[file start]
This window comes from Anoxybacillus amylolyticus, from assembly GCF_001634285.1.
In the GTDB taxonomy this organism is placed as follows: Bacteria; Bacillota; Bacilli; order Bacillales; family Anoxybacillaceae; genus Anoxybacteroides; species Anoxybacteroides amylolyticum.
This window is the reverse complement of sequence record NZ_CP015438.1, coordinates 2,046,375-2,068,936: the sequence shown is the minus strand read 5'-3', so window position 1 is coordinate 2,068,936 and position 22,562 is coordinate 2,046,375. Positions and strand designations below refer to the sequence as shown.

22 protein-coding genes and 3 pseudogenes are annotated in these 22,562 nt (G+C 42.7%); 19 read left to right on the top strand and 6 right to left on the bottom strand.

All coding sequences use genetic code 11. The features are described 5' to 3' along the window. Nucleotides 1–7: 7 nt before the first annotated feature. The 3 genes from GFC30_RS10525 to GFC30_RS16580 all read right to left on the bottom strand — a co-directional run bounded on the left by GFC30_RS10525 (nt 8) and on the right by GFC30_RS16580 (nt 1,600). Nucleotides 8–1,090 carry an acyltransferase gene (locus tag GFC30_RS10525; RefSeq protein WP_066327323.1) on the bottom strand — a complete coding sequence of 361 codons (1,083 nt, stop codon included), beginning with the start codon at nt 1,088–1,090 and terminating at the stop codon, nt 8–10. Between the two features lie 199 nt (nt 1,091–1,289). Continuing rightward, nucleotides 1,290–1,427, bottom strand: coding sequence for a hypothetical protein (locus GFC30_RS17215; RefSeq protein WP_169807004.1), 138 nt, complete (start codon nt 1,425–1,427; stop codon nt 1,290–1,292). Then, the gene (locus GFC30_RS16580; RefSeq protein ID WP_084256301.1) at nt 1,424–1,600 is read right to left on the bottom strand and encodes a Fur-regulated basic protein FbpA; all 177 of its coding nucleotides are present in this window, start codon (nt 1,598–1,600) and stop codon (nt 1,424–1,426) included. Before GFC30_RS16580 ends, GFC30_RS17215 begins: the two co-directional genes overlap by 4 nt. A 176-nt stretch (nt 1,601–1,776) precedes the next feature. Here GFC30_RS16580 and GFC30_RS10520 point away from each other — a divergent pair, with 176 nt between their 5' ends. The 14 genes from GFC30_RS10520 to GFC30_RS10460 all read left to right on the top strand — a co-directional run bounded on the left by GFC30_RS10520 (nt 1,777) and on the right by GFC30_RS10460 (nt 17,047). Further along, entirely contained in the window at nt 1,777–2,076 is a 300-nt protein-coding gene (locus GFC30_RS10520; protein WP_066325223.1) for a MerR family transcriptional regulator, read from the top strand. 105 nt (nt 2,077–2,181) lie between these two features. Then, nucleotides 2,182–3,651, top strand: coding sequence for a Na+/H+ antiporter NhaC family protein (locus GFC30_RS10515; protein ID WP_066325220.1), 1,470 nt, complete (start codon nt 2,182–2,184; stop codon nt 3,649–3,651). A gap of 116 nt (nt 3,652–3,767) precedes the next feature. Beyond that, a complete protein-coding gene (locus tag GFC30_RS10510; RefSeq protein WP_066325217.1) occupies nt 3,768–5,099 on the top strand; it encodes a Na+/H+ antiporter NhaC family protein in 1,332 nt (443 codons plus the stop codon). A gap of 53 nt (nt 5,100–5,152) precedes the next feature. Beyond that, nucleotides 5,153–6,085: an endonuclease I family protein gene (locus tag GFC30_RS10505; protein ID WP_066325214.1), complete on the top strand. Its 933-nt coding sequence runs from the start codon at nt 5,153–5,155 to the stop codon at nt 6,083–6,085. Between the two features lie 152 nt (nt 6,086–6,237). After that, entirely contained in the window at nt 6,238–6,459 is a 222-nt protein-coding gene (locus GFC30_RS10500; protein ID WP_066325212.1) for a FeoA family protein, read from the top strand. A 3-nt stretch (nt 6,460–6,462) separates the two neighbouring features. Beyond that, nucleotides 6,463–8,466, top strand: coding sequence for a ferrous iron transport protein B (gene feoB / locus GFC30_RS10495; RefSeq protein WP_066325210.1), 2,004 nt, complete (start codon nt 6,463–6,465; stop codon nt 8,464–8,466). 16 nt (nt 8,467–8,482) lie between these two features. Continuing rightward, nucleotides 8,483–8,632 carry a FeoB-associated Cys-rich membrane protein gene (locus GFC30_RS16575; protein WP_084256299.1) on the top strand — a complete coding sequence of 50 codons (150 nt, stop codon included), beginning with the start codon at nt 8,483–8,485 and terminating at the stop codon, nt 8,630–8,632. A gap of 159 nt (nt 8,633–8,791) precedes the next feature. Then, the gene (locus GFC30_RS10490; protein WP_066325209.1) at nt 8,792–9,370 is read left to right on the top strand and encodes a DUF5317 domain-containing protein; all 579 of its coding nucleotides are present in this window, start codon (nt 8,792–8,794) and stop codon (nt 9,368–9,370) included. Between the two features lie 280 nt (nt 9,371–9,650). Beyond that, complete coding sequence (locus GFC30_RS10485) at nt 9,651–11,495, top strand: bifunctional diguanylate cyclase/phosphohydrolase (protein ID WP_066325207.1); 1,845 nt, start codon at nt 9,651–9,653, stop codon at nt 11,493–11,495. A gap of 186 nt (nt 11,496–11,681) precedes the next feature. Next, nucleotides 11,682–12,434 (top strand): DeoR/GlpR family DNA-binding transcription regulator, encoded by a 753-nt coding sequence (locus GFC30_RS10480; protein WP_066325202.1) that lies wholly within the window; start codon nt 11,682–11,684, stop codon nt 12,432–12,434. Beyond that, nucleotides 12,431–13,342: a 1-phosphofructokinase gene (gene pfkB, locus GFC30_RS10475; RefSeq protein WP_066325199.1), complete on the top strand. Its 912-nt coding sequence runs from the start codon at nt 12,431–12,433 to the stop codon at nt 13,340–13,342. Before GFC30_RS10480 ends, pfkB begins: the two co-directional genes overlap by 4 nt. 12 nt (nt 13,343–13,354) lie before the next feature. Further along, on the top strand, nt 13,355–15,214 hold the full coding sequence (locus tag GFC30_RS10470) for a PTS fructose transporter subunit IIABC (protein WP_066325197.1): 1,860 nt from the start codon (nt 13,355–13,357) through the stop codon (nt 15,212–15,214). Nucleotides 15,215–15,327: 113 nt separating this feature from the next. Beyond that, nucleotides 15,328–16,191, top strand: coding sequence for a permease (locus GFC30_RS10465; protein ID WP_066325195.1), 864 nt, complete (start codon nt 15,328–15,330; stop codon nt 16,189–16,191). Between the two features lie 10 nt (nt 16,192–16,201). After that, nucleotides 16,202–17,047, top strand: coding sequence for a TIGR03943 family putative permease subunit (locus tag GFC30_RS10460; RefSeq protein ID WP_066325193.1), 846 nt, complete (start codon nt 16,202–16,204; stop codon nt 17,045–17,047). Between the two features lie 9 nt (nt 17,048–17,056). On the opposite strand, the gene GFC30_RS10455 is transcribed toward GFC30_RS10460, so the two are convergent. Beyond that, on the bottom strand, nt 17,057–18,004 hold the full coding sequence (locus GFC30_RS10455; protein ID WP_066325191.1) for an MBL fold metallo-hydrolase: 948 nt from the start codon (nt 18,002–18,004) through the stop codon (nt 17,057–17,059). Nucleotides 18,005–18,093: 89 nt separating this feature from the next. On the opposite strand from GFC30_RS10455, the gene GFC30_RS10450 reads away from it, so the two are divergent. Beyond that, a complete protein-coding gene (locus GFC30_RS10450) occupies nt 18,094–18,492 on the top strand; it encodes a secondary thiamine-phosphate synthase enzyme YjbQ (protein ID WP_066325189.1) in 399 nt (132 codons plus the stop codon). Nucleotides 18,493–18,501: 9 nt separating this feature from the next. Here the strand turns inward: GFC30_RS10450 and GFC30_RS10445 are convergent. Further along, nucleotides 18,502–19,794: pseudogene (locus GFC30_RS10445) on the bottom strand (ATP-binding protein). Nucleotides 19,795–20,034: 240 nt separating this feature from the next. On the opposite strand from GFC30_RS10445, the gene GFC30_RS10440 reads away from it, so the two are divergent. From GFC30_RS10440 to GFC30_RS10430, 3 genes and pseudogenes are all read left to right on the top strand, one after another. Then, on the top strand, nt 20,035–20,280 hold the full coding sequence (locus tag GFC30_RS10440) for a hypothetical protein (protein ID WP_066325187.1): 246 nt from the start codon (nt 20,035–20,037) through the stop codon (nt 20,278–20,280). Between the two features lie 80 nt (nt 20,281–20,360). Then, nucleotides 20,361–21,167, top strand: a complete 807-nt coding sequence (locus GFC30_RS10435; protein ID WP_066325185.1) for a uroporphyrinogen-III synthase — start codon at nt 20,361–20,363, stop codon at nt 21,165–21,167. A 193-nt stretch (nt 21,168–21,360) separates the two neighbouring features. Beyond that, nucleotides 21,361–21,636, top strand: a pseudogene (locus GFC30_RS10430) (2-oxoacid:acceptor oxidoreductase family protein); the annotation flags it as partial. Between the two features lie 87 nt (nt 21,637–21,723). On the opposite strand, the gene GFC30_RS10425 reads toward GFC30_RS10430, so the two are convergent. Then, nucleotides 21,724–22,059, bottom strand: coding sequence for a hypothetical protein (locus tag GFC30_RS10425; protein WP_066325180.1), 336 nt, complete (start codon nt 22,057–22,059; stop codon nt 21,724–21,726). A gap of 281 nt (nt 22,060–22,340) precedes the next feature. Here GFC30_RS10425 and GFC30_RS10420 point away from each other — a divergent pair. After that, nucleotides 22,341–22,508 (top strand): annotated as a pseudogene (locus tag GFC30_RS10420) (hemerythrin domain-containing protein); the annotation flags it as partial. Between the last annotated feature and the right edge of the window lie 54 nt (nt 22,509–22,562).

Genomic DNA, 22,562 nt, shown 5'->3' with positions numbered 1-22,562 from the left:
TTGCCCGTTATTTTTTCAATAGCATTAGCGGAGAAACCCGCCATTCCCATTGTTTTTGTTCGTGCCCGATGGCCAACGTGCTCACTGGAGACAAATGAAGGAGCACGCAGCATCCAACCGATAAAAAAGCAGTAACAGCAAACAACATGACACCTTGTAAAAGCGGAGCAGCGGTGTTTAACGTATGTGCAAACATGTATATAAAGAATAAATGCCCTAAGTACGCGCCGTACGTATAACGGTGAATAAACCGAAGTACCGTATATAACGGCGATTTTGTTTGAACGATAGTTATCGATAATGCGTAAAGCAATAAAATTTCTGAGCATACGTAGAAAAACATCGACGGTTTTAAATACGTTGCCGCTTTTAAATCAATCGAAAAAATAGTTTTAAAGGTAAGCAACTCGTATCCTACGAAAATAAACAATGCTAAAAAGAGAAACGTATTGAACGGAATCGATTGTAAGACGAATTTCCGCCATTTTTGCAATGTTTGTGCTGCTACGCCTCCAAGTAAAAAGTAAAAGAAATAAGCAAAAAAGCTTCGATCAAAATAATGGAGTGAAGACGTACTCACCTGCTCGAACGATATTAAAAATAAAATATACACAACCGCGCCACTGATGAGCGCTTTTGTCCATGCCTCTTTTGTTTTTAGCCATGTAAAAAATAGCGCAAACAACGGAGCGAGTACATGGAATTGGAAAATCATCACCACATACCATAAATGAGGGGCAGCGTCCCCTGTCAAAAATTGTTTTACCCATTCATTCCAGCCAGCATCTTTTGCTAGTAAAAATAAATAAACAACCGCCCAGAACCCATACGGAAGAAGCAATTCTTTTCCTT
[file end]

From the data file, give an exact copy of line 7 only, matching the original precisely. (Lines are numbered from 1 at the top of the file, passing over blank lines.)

TTGCCCGTTATTTTTTCAATAGCATTAGCGGAGAAACCCGCCATTCCCATTGTTTTTGTTCGTGCCCGATGGCCAACGTGCTCACTGGAGACAAATGAAGGAGCACGCAGCATCCAACCGATAAAAAAGCAGTAACAGCAAACAACATGACACCTTGTAAAAGCGGAGCAGCGGTGTTTAACGTATGTGCAAACATGTATATAAAGAATAAATGCCCTAAGTACGCGCCGTACGTATAACGGTGAATAAACCGAAGTACCGTATATAACGGCGATTTTGTTTGAACGATAGTTATCGATAATGCGTAAAGCAATAAAATTTCTGAGCATACGTAGAAAAACATCGACGGTTTTAAATACGTTGCCGCTTTTAAATCAATCGAAAAAATAGTTTTAAAGGTAAGCAACTCGTATCCTACGAAAATAAACAATGCTAAAAAGAGAAACGTATTGAACGGAATCGATTGTAAGACGAATTTCCGCCATTTTTGCAATGTTTGTGCTGCTACGCCTCCAAGTAAAAAGTAAAAGAAATAAGCAAAAAAGCTTCGATCAAAATAATGGAGTGAAGACGTACTCACCTGCTCGAACGATATTAAAAATAAAATATACACAACCGCGCCACTGATGAGCGCTTTTGTCCATGCCTCTTTTGTTTTTAGCCATGTAAAAAATAGCGCAAACAACGGAGCGAGTACATGGAATTGGAAAATCATCACCACATACCATAAATGAGGGGCAGCGTCCCCTGTCAAAAATTGTTTTACCCATTCATTCCAGCCAGCATCTTTTGCTAGTAAAAATAAATAAACAACCGCCCAGAACCCATACGGAAGAAGCAATTCTTTTCCTT